• The “one size fits all” approach spares advertisers time and money since they do not have to create multiple variations of the same ad in different sizes. To set up a responsive ad, you need to upload the assets including the business name, logo, headline, a description, images and a final URL to the AdWords interface. Also, you can customize the URL parameters if you want.
  • Based on the ads’ past performance, Google will optimize the creative assets you have uploaded, so as the ads begin to get more data, you will see the incremental improvements in their performance.
  • Responsive ads are also able to adjust to the type of device used. With the rise of ad inventory available on mobile and tablet devices, ads of this sort will give advertisers more freedom to place their ads and ensure the ads are shown, harmonizing with screen size and page content.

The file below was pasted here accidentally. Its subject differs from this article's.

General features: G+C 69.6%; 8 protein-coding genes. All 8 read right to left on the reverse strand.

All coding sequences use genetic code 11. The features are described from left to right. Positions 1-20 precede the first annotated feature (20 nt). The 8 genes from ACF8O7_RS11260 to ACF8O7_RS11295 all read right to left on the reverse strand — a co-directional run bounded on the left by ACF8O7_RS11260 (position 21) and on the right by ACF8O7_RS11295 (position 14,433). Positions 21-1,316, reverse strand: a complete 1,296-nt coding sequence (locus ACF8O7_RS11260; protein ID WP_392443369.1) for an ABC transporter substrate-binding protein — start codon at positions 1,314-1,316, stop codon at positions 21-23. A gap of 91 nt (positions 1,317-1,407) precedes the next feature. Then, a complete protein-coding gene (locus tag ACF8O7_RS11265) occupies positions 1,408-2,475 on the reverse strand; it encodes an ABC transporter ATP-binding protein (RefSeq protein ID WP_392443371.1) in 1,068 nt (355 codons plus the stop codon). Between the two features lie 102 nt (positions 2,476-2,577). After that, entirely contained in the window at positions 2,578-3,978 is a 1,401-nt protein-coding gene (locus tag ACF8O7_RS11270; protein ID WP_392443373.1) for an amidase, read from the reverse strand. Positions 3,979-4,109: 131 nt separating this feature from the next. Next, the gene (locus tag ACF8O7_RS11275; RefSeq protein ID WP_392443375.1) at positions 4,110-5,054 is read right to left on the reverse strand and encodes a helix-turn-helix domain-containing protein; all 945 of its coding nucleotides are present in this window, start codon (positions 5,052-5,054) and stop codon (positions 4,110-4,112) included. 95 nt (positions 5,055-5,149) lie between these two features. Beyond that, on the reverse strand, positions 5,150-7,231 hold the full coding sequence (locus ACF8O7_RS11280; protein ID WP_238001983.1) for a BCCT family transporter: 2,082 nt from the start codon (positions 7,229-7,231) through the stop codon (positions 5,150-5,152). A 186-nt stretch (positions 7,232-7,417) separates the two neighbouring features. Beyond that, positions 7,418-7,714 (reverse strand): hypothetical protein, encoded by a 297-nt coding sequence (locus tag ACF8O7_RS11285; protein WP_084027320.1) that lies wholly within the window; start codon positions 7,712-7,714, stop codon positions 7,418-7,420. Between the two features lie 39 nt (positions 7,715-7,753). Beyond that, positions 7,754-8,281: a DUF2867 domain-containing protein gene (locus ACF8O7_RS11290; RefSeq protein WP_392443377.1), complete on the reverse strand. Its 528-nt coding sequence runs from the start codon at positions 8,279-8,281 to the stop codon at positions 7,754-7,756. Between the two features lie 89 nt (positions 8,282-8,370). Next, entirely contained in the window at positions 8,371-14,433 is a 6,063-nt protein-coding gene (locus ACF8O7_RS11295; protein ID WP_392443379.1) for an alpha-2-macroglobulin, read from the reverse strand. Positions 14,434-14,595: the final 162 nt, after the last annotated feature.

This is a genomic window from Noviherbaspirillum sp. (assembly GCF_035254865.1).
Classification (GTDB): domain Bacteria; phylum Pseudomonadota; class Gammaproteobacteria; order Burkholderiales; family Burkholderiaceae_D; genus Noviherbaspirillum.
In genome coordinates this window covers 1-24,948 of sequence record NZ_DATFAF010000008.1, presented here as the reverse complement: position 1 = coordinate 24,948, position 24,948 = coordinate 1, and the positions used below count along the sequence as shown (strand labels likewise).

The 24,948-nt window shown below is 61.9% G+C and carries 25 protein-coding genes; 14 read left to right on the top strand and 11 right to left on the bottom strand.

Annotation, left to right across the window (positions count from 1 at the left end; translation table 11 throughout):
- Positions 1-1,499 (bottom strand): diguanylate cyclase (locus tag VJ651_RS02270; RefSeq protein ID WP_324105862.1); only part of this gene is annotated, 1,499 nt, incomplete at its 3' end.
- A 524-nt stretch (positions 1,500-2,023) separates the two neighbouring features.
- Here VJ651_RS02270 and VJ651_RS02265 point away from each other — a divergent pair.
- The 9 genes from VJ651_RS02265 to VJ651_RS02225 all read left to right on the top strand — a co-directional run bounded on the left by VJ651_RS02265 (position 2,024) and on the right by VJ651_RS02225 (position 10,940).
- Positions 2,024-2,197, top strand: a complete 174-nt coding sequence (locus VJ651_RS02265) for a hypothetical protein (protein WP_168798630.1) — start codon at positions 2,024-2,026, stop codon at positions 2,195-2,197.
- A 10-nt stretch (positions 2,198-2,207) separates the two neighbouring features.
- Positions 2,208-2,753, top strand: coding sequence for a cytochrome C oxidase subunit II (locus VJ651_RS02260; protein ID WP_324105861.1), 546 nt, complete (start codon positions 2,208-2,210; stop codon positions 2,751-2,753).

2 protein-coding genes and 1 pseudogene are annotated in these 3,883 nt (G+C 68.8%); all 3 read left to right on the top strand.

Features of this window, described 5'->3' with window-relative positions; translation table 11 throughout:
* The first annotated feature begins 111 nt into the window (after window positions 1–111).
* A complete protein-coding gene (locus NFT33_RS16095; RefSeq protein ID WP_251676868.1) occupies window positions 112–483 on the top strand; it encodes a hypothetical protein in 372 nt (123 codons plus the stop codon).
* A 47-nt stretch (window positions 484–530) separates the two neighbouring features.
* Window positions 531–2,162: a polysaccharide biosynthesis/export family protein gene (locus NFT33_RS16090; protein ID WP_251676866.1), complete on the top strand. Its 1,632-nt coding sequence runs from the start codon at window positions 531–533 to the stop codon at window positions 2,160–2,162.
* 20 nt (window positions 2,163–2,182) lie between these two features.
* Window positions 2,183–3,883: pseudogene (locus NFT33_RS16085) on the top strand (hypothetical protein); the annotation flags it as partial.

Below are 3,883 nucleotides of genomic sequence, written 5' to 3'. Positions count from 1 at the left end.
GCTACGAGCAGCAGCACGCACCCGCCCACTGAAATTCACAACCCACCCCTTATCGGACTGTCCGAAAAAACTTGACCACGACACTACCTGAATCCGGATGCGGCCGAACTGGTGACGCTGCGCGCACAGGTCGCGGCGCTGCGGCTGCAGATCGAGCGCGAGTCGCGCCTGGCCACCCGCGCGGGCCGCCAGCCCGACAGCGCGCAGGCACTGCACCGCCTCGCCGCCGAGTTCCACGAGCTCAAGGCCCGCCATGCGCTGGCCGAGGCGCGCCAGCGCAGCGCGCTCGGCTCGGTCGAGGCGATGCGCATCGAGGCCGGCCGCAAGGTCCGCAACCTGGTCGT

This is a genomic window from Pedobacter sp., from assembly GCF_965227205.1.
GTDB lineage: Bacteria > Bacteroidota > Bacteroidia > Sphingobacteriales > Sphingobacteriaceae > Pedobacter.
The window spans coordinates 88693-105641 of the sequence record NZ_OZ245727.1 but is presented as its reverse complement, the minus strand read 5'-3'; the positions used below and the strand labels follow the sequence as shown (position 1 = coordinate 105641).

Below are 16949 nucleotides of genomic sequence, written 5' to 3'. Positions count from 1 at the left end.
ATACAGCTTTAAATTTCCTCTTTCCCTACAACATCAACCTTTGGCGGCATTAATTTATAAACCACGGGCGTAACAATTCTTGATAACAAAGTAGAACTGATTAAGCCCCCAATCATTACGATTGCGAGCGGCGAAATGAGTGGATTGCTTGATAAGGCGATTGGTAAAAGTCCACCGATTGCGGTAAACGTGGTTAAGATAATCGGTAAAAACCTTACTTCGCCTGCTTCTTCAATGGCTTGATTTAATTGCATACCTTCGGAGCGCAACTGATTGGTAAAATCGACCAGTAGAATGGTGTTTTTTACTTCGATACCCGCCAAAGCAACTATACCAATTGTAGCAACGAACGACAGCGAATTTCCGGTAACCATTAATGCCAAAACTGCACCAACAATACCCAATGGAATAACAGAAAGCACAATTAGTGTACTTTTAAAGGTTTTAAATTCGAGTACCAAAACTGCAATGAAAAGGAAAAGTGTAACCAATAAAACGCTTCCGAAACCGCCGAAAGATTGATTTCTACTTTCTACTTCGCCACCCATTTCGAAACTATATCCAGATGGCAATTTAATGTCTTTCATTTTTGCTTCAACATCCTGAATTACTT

But, everything has two sides; there are also some disadvantages of responsive ads.
  • The advent of responsive ads limits the option available for ad testing. In the past, you could split out the performance by text and image ads and look at metrics for each ad size independently, allowing you to adjust bids for ad formats and optimize the best performing ad sizes. Now, for advertisers, this is no longer possible.
  • Make sure you remember that not all uploaded creative assets will appear when ads are displayed, some elements, such as description or headlines will not be shown, which depends on who Google determine which kind of combination is the best for CTR.
How are they performing so far?